A Zimbabwean platinum miner has said it plans to raise US$ 500 million through an Initial Public Offer (IPO) of its shares on the dome s tic bourse, for development and to meet a government requirement for part local o wnership.
Mimosa Mining Company, a subsidiary of South Africa’s Impala Platinum Holdings, said it also planned to give a stake in the company to its local management, and
the community where in mines platinum in central Zimbabwe.
The government in March told all foreign-owned businesses to offload controlling stakes to locals, and ordered them to submit plans how they will do this.
Under the new indigenisation laws, 51 per cent of the businesses should be owned by locals, and foreigners will only be allowed to remain with maximum stakes of
49 per cent.
In fulfilment of the new requirement, most foreign-owned businesses in Zimbabwe are either drawing up plans to list on the local stock exchange, or searching fo r domestic partners to team up with.
Mimosa managing director, Winston Chitando, said the company had submitted, to t he government, plans to list on the Zimbabwe Stock Exchange in fullfilment of th e indigenisation laws, but had yet to come to agreement with the authorities.
He said negotiations with the authorities were ongoing and declined to talk much on Mimosa’s IPO plans.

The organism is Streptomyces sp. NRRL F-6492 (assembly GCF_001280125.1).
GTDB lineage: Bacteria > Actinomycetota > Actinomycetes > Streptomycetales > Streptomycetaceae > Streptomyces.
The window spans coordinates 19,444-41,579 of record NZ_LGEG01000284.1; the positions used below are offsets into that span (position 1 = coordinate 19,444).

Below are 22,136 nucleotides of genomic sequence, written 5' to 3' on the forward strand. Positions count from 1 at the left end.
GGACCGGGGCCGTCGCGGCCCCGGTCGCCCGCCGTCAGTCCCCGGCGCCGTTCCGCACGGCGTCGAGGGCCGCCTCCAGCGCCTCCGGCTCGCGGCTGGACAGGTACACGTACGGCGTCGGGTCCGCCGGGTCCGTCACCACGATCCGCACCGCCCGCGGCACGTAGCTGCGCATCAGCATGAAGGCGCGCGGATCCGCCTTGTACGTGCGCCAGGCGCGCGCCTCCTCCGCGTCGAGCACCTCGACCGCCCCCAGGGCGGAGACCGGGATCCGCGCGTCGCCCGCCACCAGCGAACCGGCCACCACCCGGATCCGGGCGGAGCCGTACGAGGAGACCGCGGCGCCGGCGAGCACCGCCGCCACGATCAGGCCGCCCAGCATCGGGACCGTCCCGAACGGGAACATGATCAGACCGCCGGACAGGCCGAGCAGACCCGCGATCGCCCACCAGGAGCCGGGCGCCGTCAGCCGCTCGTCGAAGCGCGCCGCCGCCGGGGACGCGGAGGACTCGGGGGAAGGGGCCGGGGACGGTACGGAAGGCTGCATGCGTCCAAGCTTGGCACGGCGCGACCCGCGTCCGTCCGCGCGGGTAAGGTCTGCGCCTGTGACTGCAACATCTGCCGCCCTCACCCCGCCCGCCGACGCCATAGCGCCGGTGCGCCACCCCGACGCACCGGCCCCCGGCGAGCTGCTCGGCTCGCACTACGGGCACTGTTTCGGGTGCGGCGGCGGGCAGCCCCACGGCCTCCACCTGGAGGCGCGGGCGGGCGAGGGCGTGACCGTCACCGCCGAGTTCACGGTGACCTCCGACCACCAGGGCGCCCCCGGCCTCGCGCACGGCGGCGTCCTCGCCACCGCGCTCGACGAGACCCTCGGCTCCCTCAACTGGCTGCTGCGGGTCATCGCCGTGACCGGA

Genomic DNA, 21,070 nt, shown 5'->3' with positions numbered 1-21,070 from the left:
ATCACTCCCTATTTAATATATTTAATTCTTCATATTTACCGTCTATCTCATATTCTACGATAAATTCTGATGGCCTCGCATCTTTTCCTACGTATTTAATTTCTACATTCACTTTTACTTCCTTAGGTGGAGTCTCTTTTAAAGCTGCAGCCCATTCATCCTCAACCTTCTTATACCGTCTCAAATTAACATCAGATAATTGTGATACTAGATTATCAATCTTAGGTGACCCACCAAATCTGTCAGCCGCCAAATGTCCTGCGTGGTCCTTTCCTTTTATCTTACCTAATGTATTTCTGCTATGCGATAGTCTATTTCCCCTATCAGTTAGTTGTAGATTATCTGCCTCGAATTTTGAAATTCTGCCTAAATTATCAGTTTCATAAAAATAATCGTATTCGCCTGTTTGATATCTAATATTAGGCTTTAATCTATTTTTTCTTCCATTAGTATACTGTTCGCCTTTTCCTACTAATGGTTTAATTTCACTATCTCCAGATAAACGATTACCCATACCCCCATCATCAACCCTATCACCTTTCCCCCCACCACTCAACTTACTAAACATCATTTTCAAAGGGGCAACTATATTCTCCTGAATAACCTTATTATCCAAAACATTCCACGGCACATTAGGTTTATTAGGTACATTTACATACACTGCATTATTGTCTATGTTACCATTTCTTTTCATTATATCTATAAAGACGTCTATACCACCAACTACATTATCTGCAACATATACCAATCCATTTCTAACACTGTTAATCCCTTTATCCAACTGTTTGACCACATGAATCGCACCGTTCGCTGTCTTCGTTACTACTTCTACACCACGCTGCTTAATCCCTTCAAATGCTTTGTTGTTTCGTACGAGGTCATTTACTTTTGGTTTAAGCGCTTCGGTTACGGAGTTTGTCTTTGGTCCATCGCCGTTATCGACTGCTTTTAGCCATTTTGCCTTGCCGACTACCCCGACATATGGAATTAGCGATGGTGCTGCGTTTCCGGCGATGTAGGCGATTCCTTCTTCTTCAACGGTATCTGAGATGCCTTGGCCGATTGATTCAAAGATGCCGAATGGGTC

The company is one of the biggest platinum producers in Zimbabwe, and is one of those keenly targetted by the authorities under the indigenisation programme.
“Listing is one of the plans that are contained in our proposals to government, but it will not be prudent for me to clarify this in the press without first eng a ging with the government, it will be like pre-empting our plans,” Chitando said.
The company, which is also partly owned by an Australian group, produces around 200 000 tonnes of platinum a year, and part of the proceeds of the IPO would be i nvested in expanding output.
Zimbabwe has the second biggest reserves of platinum in the world after South Af rica but unlike South Africa, the country’s reserves are closer to the surface a n d cheaper to mine, a factor which has sparked a scramble for ownership among int e rnational mining giants.